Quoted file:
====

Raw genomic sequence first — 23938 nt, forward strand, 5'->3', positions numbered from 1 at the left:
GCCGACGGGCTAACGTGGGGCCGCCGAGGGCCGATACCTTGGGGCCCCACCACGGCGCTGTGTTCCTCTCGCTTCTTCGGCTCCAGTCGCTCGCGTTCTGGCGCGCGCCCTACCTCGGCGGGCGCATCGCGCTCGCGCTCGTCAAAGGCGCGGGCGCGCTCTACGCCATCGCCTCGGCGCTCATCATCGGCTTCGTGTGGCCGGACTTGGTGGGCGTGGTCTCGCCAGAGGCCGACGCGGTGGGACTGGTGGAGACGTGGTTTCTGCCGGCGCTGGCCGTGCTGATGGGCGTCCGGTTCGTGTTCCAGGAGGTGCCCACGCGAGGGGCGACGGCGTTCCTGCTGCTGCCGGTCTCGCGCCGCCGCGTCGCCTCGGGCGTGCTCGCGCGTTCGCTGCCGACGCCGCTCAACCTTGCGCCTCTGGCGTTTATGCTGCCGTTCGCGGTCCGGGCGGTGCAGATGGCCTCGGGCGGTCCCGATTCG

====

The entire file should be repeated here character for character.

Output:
Raw genomic sequence first — 23938 nt, forward strand, 5'->3', positions numbered from 1 at the left:
GCCGACGGGCTAACGTGGGGCCGCCGAGGGCCGATACCTTGGGGCCCCACCACGGCGCTGTGTTCCTCTCGCTTCTTCGGCTCCAGTCGCTCGCGTTCTGGCGCGCGCCCTACCTCGGCGGGCGCATCGCGCTCGCGCTCGTCAAAGGCGCGGGCGCGCTCTACGCCATCGCCTCGGCGCTCATCATCGGCTTCGTGTGGCCGGACTTGGTGGGCGTGGTCTCGCCAGAGGCCGACGCGGTGGGACTGGTGGAGACGTGGTTTCTGCCGGCGCTGGCCGTGCTGATGGGCGTCCGGTTCGTGTTCCAGGAGGTGCCCACGCGAGGGGCGACGGCGTTCCTGCTGCTGCCGGTCTCGCGCCGCCGCGTCGCCTCGGGCGTGCTCGCGCGTTCGCTGCCGACGCCGCTCAACCTTGCGCCTCTGGCGTTTATGCTGCCGTTCGCGGTCCGGGCGGTGCAGATGGCCTCGGGCGGTCCCGATTCG